Almost All Nursing Homes Employ a Worker With a Criminal Background
An official in Connecticut said he doesn't think the report reflects the situation at nursing homes here.
"I don't believe that is Connecticut's experience," said Matthew Barrett, executive vice president of the Connecticut Association of Health Care Facilities. "I believe we're doing better than what is represented in this report."
Barrett said though he has no data to support his claims that there's reason to believe facilities in Connecticut are less likely to employ those with a criminal record. He said nursing homes in Connecticut, and the Northeast in general tend to offer solid benefits packages and other perks that would be more likely to attract a higher caliber of qualified applicants.
But others say the report points to alarming gaps in the system.
According to the report, about 84 percent of nursing home workers who had convictions had their most recent criminal incident prior to their employment at the facility. The majority of these prior convictions, 44 percent to be exact, were for crimes against property, such as burglary, shoplifting and writing bad checks. About 20 percent were DUI convictions; roughly 16 percent were for drug offenses; and about 13 percent were for crimes against persons.
Federal regulations prohibit Medicare and Medicaid nursing facilities from employing people found guilty of nursing home abuse or neglect, or other forms of mistreatment to patients. They also prohibit those facilities from hiring anyone who has had a finding entered into the state nurse aide registry concerning abuse, neglect or mistreatment or residents or the misappropriation of their property. The data collected in this study doesn't confirm whether any of the facilities studied violated the regulations.
However, the study brings questions forward regarding the importance of criminal background checks on nursing home employees. Most states have instituted their own requirements, even though there is no federal law or regulation requiring nursing facilities to perform background checks.
According to the report, there are eight states, including Connecticut, that have no such requirements. Of the states that do have requirements, 10 require an FBI criminal background check as well as a statewide background check. Thirty-two states and the District of Columbia only require a statewide check.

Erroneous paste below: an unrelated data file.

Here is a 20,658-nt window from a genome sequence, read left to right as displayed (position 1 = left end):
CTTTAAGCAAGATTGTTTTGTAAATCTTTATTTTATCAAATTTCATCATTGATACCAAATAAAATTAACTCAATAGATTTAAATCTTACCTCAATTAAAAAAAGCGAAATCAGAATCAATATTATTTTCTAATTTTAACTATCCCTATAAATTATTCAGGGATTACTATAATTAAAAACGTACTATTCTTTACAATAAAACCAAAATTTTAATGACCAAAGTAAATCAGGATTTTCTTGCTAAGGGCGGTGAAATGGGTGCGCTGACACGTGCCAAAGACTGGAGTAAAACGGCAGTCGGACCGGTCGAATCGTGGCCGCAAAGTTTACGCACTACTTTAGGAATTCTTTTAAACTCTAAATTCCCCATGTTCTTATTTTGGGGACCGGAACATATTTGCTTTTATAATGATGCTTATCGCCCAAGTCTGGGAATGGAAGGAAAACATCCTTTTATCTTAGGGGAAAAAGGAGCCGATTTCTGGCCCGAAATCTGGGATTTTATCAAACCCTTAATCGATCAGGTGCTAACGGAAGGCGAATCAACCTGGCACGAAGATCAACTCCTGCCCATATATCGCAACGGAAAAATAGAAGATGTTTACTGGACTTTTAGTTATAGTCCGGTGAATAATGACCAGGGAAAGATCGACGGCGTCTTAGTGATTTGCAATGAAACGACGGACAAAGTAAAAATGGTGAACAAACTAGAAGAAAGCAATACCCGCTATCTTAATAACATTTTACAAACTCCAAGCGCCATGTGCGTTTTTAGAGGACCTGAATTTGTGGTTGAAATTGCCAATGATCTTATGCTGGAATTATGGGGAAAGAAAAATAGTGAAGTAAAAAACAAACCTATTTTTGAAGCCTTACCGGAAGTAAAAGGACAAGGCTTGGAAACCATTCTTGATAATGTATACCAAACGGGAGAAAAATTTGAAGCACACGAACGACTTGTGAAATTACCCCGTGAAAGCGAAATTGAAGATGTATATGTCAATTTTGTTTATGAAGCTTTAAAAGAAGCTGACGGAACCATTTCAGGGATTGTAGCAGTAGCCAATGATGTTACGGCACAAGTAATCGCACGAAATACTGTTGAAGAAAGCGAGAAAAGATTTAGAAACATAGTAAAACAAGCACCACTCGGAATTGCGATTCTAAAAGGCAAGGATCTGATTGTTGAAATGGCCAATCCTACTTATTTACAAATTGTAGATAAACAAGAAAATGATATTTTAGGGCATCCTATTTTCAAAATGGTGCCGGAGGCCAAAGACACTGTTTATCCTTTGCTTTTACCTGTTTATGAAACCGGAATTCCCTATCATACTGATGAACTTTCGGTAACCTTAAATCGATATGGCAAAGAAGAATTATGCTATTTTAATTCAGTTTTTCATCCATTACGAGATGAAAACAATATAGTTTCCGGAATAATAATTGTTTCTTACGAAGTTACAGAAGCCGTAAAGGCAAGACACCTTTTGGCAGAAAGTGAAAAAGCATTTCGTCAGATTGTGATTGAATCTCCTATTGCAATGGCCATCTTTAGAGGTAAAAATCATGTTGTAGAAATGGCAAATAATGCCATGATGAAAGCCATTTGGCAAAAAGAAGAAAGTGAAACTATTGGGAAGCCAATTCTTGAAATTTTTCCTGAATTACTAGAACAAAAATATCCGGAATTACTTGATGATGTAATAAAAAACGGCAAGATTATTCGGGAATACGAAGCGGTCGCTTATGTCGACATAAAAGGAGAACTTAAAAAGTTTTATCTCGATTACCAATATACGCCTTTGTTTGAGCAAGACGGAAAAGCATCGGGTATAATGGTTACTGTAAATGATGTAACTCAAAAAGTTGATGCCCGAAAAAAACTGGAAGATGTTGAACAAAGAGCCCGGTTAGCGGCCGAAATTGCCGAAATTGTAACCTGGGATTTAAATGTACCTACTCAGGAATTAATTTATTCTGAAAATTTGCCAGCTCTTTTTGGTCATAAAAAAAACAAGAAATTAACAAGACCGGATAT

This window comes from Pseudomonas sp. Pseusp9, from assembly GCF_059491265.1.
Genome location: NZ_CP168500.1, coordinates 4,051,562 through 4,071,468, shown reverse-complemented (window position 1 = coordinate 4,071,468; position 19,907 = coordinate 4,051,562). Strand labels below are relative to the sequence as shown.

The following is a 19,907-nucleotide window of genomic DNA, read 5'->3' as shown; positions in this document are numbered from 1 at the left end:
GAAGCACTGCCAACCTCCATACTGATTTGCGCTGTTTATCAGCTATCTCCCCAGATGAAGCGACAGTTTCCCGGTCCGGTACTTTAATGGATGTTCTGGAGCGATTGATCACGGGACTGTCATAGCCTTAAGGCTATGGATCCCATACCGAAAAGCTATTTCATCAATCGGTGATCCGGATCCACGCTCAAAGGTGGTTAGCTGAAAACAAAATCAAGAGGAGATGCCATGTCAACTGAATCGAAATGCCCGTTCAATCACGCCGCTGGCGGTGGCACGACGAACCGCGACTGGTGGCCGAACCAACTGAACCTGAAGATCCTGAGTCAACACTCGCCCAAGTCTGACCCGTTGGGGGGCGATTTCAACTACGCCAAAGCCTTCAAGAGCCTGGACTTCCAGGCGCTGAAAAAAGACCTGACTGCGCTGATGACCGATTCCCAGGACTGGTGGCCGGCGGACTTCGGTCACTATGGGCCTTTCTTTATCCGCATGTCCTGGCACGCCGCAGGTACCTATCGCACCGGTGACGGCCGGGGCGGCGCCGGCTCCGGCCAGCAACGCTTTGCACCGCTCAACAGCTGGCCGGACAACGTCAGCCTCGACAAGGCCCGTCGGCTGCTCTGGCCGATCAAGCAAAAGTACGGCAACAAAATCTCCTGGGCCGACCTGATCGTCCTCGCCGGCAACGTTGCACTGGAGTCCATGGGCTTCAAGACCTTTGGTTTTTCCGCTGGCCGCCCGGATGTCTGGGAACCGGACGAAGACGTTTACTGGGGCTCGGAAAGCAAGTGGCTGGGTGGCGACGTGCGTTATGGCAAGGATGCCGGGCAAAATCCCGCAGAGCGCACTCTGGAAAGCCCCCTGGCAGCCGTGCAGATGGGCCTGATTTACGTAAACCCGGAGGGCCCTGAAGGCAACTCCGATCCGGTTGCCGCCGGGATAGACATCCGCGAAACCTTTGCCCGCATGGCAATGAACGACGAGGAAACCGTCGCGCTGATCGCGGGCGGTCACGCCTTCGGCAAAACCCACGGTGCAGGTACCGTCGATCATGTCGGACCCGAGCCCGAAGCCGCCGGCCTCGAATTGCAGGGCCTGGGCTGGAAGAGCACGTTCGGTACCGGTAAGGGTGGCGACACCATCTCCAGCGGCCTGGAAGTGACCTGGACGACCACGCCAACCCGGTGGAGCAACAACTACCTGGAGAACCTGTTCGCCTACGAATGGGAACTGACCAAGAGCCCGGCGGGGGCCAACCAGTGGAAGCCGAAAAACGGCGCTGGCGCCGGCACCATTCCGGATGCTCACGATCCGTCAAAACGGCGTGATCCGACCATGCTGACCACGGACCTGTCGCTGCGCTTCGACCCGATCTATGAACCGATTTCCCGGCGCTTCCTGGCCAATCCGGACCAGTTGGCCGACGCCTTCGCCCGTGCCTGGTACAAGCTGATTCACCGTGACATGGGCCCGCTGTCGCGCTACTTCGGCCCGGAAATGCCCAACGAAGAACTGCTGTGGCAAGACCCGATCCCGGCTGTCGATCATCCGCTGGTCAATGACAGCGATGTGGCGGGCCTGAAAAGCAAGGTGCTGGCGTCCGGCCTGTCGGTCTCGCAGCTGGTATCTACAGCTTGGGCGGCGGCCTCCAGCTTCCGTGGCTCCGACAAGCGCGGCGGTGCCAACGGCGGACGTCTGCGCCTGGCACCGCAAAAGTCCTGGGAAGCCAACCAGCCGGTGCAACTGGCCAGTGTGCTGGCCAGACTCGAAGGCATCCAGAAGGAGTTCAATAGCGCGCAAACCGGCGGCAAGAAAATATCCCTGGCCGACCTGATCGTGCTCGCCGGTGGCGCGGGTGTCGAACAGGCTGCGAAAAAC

State Department of Public Health spokesman William Gerrish confirmed that nursing homes in the state aren't required to do background checks on employees, except for nursing home administrators.
However, he said, most long-term care facilities do conduct such checks on their own.
Barrett said members of the nursing home generally conduct background checks of employees to prevent the hiring of any individual who might be a danger to residents. An individual is typically not hired if strange convictions arise in the check.
Mag Morelli, president of the Connecticut Association of Not For Profit Providers for the Aging, said all 130 facilities in her membership also do their own background checks.
Even though there are precautions taken for nursing home workers in these facilities, some people believe there is just too much uncertainty in the system on both a state and national level. State director of AARP Connecticut Brenda Kelley said the current system supposedly allows workers with a criminal background who are denied employment in one certain facility or state, to simply bounce to another location.
As an element of the national health care reform bill, states have the opportunity to receive grant money in order to design background check programs for employees of nursing homes and other long-term care agencies. Connecticut received a $1.9 million grant through the program to create a program of this kind.
Gerrish said the funds are a step in the right direction to provide quality care to our elders. "When this is done, it will be another safeguard in place to protect residents," Gerrish said.